The remarkable Chicago photo artist Darryll Schiff is starting out 2018 strong with his second acquisition from Oakton College, an upcoming interview on Art NXT Level podcast, and a feature in Scope New York this March.

Darryll Schiff has become one of Chicago's most prominent artists and he is only gaining momentum, in 2016 Schiff's work was selected to be exhibited in international art fairs including Art Busan in South Korea and the Bazaar Art Fair in Jakarta, Indonesia as well as a local a solo exhibition in Chicago’s River North art district. Schiff exhibited this December at Scope Miami 2017 and will show in Scope New York 2018 this March.


Descending to Heaven - The Parade Commences is the second acquisition of Schiff’s work at Oakton College. The Parade Commences is the cornerstone of Schiff’s acclaimed Descending to Heaven series; the artist's contemplative reaction and interpretation of Indian artist Jitish Kallat’s 2011 site-specific LED text installation at the Art Institute of Chicago.

In addition to Oakton’s art collection, Schiff’s work can also be found at the Art Institute of Chicago, Metropolitan Museum of Art in New York, Norton Simon Museum in Pasadena and the Museum of Contemporary Photography, among other noteworthy institutions.

Darryll Schiff oversaw the installation of his print Descending to Heaven - The Parade Commences early this November at Oakton’s Des Plaines, Illinois campus along with Nathan Harpaz, curator of the college’s museum. The print is prominently displayed at 6ft wide x 14ft high located near the Student Center. Oakton’s collection advocates the support of local art and makes an active effort to present established Chicago area artists. The fine art collection focuses on modern and contemporary art reflecting excellence and educational value through a diversity of genres and aesthetic principles.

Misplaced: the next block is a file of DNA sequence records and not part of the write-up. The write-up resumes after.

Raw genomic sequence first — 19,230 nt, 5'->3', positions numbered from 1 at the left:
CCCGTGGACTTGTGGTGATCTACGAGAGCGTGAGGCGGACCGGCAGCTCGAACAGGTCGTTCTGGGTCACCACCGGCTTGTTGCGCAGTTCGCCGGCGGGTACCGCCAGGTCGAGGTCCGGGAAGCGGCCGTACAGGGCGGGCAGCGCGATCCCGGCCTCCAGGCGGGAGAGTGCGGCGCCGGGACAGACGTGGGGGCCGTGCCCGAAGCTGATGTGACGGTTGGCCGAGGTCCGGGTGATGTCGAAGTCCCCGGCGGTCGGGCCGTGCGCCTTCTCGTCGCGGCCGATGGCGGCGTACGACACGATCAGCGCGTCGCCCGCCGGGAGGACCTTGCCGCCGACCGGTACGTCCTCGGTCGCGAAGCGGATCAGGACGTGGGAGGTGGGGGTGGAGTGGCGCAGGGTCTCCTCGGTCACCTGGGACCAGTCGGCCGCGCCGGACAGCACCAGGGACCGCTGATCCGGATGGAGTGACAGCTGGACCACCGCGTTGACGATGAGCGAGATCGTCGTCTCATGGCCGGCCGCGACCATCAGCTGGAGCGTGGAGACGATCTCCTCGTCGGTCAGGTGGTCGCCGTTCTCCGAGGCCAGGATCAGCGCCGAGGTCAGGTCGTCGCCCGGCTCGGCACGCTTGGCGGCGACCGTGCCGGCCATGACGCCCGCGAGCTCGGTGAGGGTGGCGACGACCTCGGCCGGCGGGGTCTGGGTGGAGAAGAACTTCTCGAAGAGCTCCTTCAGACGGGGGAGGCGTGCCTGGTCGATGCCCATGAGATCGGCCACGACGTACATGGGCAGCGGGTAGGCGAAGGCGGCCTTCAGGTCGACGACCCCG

There will be a reception held at Oakton Community College on January 31, 5-7 pm at the Des Plaines Campus located at 1600 E. Golf Road, Des Plaines, IL 60016.

Noted for his distinct vision and ability to capture movement and light, Schiff’s installation brilliantly serves as an expression of mankind, moving out of the darkness to further enlightenment. But Schiff allows for the viewer to interpret themselves, whether it is true enlightenment or a false belief. Schiff hopes to convey through this piece a bright side to humanity, as it calls upon viewers to reflect on the prophets we follow and the paths we choose freely. Darryll Schiff’s works are characterized by an interest in contemplative moments, expressionistic abstraction and a unique broadening of what we know photography to be.

"Darryll Schiff uses his camera as a tool to compose stunning works of art much more reminiscent of a painting than a still record of time and space."-Halation Magazine


About Darryll Schiff

Darryll Schiff's career in fine arts began at the early age of 8 years old, taking classes at the Art Institute of Chicago. He went on to study photography at the Institute of Chicago. He went on to study photography at the Institute of Design under Arthur Siegel, Joseph Jachna, Gary Winnogrand and Aaron Siskind. He was one of three undergraduates represented in the famed Student Independent Portfolio.

Following the Institute of Design, Schiff pursued a successful commercial photography career, including shooting assignments for Los Angeles Magazine, San Francisco Magazine, Rolling Stone, Women’s Wear Daily, Stern, Geo, Beverly Hills Magazine, Pepsi, Capitol Records and Charles Jourdan. His list of celebrity clients includes Tea Leoni, Lisa Marie Presley, Mark Harmon, Chazz Palminteri, Jason Patric, Jasmine Guy, Robin Williams, Holly Robinson Peete, Regina King and Jada Pinkett Smith.

Approximately 10 years ago Schiff decided to focus solely on his fine art. His work appears in many noteworthy institutions including the Metropolitan Museum of Art in New York, Art Institute of Chicago, George Eastman House, Koehnline Museum of Art, Norton Simon Museum Pasadena, Museum of Contemporary Photography and in many private collections.